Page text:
1 (To the chief Musician on Neginoth upon Sheminith, A Psalm of David.) O LORD, rebuke me not in thine anger, neither chasten me in thy hot displeasure.
2 Have mercy upon me, O LORD; for I am weak: O LORD, heal me; for my bones are vexed.
3 My soul is also sore vexed: but thou, O LORD, how long?
4 Return, O LORD, deliver my soul: oh save me for thy mercies' sake.
5 For in death there is no remembrance of thee: in the grave who shall give thee thanks?
6 I am weary with my groaning; all the night make I my bed to swim; I water my couch with my tears.
7 Mine eye is consumed because of grief; it waxeth old because of all mine enemies.
8 Depart from me, all ye workers of iniquity; for the LORD hath heard the voice of my weeping.
9 The LORD hath heard my supplication; the LORD will receive my prayer.
10 Let all mine enemies be ashamed and sore vexed: let them return and be ashamed suddenly.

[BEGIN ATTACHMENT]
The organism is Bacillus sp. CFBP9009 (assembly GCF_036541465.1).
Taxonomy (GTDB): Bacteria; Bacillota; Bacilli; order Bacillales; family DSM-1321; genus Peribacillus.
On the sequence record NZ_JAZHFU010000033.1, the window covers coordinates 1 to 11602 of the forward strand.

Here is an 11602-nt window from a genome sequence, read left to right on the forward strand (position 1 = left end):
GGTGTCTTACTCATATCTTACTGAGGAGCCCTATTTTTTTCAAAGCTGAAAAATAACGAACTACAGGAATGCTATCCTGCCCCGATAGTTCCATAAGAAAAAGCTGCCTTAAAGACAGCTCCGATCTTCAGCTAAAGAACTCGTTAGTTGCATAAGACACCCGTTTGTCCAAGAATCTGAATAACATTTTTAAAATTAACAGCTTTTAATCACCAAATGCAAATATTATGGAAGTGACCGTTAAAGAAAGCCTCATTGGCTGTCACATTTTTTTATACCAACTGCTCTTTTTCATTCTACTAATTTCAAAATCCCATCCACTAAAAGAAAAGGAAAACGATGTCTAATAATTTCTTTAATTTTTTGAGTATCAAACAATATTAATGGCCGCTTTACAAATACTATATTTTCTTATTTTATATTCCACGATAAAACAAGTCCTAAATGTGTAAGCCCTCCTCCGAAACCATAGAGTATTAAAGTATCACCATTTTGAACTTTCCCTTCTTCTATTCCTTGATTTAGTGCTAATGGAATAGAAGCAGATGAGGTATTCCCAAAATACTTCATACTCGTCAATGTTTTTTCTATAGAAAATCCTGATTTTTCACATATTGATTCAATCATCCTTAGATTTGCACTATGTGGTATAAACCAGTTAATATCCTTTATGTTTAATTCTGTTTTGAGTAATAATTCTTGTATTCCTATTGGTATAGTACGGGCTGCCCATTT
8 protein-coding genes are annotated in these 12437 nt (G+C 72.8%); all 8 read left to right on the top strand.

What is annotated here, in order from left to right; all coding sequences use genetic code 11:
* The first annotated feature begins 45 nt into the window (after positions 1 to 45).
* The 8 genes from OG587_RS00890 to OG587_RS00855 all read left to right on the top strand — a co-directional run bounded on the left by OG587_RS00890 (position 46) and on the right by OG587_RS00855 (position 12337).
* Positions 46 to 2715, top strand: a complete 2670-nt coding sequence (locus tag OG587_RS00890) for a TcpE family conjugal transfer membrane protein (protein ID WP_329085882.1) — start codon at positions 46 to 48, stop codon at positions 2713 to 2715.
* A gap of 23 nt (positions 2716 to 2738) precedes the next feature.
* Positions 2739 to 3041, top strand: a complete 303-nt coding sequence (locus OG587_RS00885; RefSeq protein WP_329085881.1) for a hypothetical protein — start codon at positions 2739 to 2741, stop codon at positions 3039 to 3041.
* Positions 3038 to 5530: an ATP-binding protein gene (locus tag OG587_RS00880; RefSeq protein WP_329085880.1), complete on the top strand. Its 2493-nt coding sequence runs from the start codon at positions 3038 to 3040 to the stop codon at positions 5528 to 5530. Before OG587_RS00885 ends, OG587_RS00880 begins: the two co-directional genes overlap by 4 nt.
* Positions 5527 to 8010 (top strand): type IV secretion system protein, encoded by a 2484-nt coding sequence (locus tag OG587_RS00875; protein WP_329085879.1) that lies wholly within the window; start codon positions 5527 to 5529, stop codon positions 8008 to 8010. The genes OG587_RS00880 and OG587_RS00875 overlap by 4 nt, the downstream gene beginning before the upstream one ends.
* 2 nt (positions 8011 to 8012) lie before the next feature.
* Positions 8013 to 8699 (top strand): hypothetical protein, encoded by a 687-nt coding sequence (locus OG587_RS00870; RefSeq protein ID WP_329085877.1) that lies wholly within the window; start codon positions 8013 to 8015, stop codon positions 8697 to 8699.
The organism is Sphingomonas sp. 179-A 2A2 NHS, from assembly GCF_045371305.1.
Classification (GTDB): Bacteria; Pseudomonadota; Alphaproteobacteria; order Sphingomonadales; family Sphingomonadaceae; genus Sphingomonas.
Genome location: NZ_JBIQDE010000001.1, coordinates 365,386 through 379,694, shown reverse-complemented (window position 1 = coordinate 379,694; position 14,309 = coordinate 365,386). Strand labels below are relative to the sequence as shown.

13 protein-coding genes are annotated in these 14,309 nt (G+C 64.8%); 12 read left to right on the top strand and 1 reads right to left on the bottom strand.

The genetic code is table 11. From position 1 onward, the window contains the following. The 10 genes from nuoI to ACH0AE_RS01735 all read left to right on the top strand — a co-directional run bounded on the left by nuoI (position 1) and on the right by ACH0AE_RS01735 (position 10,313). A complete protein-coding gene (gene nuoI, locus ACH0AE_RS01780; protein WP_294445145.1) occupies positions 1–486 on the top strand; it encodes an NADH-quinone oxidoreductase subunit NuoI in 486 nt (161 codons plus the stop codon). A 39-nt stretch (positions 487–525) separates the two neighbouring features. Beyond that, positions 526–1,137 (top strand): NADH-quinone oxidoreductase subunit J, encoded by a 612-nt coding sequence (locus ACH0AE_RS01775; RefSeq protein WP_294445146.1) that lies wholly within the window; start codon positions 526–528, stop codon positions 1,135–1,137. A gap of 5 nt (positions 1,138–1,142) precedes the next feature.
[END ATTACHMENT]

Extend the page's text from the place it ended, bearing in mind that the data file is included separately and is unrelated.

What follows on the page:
The psalmist deprecates God's wrath, and begs for the return of his favour. (1-7) He assures himself of an answer of peace. (8-10)1-7 These verses speak the language of a heart truly humbled, of a broken and contrite spirit under great afflictions, sent to awaken conscience and mortify corruption. Sickness brought sin to his remembrance, and he looked upon it as a token of God's displeasure against him. The affliction of his body will be tolerable, if he has comfort in his soul. Christ's sorest complaint, in his sufferings, was of the trouble of his soul, and the want of his Father's smiles. Every page of Scripture proclaims the fact, that salvation is only of the Lord. Man is a sinner, his case can only be reached by mercy; and never is mercy more illustrious than in restoring backsliders. With good reason we may pray, that if it be the will of God, and he has any further work for us or our friends to do in this world, he will yet spare us or them to serve him. To depart and be with Christ is happiest for the saints; but for them to abide in the flesh is more profitable for the church.8-10 What a sudden change is here! Having made his request known to God, the psalmist is confident that his sorrow will be turned into joy. By the workings of God's grace upon his heart, he knew his prayer was accepted, and did not doubt but it would, in due time, be answered. His prayers will be accepted, coming up out of the hands of Christ the Mediator. The word signifies prayer made to God, the righteous Judge, as the God of his righteousness, who would plead his cause, and right his wrongs. A believer, through the blood and righteousness of Christ, can go to God as a righteous God, and plead with him for pardon and cleansing, who is just and faithful to grant both. He prays for the conversion of his enemies, or foretells their ruin.Commentary by Matthew Henry, 1710.
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